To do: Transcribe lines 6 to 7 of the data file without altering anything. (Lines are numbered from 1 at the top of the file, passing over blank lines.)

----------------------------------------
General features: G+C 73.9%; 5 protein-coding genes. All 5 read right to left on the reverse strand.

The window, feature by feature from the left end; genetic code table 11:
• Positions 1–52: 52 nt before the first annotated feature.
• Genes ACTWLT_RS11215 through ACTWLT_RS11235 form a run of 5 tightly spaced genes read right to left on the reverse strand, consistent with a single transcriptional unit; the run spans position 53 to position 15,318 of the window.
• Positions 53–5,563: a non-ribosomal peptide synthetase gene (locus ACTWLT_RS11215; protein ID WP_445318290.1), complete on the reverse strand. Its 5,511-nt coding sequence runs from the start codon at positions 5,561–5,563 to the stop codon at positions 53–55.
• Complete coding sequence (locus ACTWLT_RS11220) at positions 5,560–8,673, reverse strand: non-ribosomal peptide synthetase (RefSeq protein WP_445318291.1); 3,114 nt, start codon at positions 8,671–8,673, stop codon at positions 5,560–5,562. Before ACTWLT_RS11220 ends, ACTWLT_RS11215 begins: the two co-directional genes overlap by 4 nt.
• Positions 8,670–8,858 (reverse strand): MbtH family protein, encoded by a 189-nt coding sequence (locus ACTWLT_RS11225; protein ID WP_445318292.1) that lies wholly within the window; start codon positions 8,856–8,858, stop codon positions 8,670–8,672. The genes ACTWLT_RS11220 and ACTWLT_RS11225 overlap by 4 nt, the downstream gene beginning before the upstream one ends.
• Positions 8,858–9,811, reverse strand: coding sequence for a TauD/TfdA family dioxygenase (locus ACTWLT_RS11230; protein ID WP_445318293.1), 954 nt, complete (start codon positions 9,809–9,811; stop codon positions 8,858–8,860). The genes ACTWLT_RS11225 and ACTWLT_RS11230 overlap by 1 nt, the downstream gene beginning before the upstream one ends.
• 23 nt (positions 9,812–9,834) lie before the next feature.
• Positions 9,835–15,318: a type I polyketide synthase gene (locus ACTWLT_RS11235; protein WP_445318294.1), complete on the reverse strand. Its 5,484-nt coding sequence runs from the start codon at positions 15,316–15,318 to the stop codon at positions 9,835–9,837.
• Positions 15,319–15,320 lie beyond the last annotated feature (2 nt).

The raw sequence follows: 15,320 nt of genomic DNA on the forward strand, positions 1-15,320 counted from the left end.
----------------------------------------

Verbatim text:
• Complete coding sequence (locus ACTWLT_RS11220) at positions 5,560–8,673, reverse strand: non-ribosomal peptide synthetase (RefSeq protein WP_445318291.1); 3,114 nt, start codon at positions 8,671–8,673, stop codon at positions 5,560–5,562. Before ACTWLT_RS11220 ends, ACTWLT_RS11215 begins: the two co-directional genes overlap by 4 nt.
• Positions 8,670–8,858 (reverse strand): MbtH family protein, encoded by a 189-nt coding sequence (locus ACTWLT_RS11225; protein ID WP_445318292.1) that lies wholly within the window; start codon positions 8,856–8,858, stop codon positions 8,670–8,672. The genes ACTWLT_RS11220 and ACTWLT_RS11225 overlap by 4 nt, the downstream gene beginning before the upstream one ends.